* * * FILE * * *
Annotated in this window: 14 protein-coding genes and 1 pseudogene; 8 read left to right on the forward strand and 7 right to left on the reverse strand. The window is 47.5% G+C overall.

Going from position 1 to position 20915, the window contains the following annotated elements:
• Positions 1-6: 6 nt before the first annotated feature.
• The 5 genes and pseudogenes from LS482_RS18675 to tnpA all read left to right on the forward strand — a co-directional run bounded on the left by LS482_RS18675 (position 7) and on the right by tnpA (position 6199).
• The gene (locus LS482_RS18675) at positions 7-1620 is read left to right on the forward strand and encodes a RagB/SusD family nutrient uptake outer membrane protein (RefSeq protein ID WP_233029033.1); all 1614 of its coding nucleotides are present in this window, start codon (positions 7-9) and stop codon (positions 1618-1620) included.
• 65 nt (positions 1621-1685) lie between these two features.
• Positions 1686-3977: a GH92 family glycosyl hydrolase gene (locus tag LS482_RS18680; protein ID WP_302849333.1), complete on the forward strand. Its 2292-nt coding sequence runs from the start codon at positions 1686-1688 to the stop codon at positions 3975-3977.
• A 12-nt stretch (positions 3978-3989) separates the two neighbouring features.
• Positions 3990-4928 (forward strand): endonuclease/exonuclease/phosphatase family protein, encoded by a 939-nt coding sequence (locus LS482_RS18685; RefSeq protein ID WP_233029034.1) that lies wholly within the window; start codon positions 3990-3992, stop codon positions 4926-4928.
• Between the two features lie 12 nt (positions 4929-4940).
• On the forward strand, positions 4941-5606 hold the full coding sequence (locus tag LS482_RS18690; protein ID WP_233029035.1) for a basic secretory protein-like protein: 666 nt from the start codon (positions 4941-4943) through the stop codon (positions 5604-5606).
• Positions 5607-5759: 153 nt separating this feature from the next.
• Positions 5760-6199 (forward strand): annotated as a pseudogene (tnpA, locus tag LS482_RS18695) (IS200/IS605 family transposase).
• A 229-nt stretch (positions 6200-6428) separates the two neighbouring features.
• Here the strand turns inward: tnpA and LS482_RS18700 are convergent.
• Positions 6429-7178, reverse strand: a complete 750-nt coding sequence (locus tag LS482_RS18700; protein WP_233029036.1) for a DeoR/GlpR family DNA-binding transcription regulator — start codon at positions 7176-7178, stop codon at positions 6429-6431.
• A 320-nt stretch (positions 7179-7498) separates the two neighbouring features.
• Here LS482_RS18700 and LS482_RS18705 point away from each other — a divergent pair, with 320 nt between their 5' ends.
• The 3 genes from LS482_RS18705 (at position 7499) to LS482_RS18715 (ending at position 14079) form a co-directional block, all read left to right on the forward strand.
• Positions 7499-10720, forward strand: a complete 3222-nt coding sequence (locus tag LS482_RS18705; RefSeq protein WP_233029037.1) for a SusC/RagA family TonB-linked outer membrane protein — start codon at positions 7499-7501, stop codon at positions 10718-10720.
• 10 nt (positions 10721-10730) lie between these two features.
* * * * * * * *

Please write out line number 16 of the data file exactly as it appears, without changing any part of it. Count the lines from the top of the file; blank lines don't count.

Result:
• Positions 6429-7178, reverse strand: a complete 750-nt coding sequence (locus tag LS482_RS18700; protein WP_233029036.1) for a DeoR/GlpR family DNA-binding transcription regulator — start codon at positions 7176-7178, stop codon at positions 6429-6431.